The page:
A few years ago, for a previous column, I wrote about Fullerton Parks. There was one just north of Parks Junior High School that I recently found out I hadn’t fully explored. From the street, a wooden sign simply reads “Tree Park”, although its official name is West Coyote Hills Tree Park. At the time I thought it was a small drought resistant landscaping area that was well maintained by the City of Fullerton. However, a month ago I revisited the park, hoping to photograph some trees for a graduate assignment. At this point I descended a dirt slope from the upper part of the park and found a large lower part of the park that was definitely not visible from the street.
According to the City of Fullerton website, West Coyote Hills Tree Park opened in 1979. Spanning approximately 11 acres, the park overlooks a series of suburban neighborhoods on nearby hills. Located two blocks north of Rosecrans on Parks Road, the outdoor space is crossed by many hidden hiking trails. Most of the park is invisible as it slopes down from the main road into a pool. With its mature shade trees, the park provides a pleasant environment for picnics and relaxing walks for local neighborhood residents.
In the part of the park visible from the street, there are paved sidewalks that maneuver around a series of drought-tolerant plants and excellent landscaping. Three benches offer a view of the surrounding hills. Trees growing on the hillside below frame a sweeping view of northern Orange County. When I visited the park, there was a trail past the benches that was blocked with caution tape from the City of Fullerton Landscape Division. The trail was closed because part of the trunks of an oak tree had been uprooted, knocked over and blocking access to the basin from this trail. [Editor’s note: According to Parks and Rec Commissioner Jensen Hallstrom, that blocked off “trail” is actually an illegal bike trail, and not an official trail]. It is important to note that the park is named Tree Park because of the large number of trees between the upper area and the basin below.
There are two ways to get down to the basin. Visitors can take different paths that start at the far left of the upper part of the park. One is steeper than the other and up a hill. The other path is wide, steep at first, but gradually gets easier. This is one of the first trails you see in the upper part of the park. It’s an unpaved dirt road down a hill with cacti on it. Between this trail and the steeper one are narrow bike paths that go between the trees and look fun to ride. All trails lead to the same place – a large open area filled with trees, patches of grass, a very dry little stream with late spring wildflowers blooming nearby.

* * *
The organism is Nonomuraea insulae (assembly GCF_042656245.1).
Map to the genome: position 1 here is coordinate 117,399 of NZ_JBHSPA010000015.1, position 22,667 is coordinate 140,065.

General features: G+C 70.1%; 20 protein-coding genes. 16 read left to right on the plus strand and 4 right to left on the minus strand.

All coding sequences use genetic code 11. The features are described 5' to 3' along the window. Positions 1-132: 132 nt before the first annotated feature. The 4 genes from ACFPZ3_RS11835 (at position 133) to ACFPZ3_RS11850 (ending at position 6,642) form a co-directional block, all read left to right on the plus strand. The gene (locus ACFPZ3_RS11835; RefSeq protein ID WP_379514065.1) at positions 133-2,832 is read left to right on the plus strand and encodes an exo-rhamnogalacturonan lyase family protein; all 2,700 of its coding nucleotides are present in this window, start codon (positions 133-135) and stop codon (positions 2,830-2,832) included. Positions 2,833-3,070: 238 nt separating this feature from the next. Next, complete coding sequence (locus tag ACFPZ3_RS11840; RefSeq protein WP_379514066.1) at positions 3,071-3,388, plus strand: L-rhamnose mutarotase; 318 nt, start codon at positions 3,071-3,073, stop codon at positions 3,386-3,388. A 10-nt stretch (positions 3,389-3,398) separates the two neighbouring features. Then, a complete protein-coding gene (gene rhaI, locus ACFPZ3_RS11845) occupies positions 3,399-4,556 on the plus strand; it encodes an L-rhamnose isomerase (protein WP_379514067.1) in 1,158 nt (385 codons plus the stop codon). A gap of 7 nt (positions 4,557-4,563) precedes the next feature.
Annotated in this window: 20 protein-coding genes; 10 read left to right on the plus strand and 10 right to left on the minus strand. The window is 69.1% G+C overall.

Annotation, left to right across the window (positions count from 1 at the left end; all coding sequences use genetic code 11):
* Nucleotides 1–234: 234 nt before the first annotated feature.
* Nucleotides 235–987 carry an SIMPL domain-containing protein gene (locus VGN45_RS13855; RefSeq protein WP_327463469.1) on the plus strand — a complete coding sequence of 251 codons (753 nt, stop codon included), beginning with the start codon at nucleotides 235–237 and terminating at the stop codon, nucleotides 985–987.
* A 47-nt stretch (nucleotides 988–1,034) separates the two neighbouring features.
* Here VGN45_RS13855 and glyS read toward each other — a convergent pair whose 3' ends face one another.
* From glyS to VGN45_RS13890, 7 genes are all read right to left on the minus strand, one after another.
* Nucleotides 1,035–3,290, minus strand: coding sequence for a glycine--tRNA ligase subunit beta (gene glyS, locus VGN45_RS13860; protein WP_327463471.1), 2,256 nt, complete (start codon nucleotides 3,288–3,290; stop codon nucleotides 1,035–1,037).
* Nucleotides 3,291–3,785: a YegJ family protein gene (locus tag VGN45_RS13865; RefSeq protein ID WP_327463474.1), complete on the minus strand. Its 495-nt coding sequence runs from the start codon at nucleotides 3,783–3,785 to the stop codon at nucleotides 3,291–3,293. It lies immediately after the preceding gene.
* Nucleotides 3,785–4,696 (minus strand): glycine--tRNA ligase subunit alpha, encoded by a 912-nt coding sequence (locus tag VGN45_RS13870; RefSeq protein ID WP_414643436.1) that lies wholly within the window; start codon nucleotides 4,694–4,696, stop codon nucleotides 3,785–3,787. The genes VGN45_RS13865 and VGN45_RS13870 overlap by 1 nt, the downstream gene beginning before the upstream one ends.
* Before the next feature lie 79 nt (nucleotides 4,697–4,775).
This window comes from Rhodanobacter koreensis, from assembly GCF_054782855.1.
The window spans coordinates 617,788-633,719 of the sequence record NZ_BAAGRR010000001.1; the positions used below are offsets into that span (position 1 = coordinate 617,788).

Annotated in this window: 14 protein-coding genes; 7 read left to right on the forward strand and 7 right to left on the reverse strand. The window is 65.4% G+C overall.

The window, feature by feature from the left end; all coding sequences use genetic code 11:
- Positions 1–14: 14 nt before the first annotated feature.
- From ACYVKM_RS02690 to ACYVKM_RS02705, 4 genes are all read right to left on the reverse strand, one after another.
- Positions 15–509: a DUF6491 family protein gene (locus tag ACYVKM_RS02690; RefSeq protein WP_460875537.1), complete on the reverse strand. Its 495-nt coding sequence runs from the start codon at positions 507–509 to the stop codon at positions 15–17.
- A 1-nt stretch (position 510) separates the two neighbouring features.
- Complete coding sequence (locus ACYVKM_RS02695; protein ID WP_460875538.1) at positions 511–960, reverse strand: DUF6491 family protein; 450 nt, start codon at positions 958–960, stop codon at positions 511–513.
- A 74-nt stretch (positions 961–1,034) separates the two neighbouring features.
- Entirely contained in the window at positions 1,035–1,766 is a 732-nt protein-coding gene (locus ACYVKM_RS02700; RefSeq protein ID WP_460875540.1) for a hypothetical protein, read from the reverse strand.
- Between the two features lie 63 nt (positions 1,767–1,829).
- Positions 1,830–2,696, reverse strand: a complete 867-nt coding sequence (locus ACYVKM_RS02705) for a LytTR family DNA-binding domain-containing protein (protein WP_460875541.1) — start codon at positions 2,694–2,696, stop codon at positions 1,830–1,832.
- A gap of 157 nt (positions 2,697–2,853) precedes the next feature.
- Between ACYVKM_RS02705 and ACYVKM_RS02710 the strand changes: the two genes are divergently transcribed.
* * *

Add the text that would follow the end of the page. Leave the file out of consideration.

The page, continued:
I chose to take the steeper route. There were a few cyclists climbing a dirt slope where a posted white warning sign read, “Caution – steep slope ahead; Bicycles prohibited; Use the lower trail. The sign was put up to deter cyclists from riding on this trail. I waited for the cyclists to pass and walked in the same direction, looking out over the park and admiring how well maintained the terrain was.
The dirt road meandered along the edge of the hill, which overlooked a shady grove with a variety of different trees. The trees I saw were very healthy and green, probably from the last rain in early April. The trail was at a high elevation with a low ceiling covered in trees and I could observe nearby communities on the hillside. The path followed a fence, made a turn and continued following fences separating the backyards of the houses from the park. At the end of the curve was another white warning sign and on this part of the trail there was a steep incline to a sidewalk on Coyote Hills Drive. The hills in this park almost look like cliffs as they are very steep.
During my hike, I spotted a brown cottontail rabbit and several birds, including a blue jay. I also saw a bushy tailed squirrel and a lizard, which was frozen for a long time on a tree. In the pond were purple, white and yellow wildflowers blooming in a grassy, neatly trimmed meadow adjacent to the sidewalk along Coyote Hills Drive, where another entrance to the park was located. At this entry point, there were signs explaining that all motorized vehicles are not allowed inside the grounds. I followed the relatively flat paths of the basin until I reached the wide path that led back to the upper part of the property. I found it to be a surprisingly calming wilderness area in the middle of a bustling suburb. Tree Park and surrounding parking lots are closed from sunset to 7am.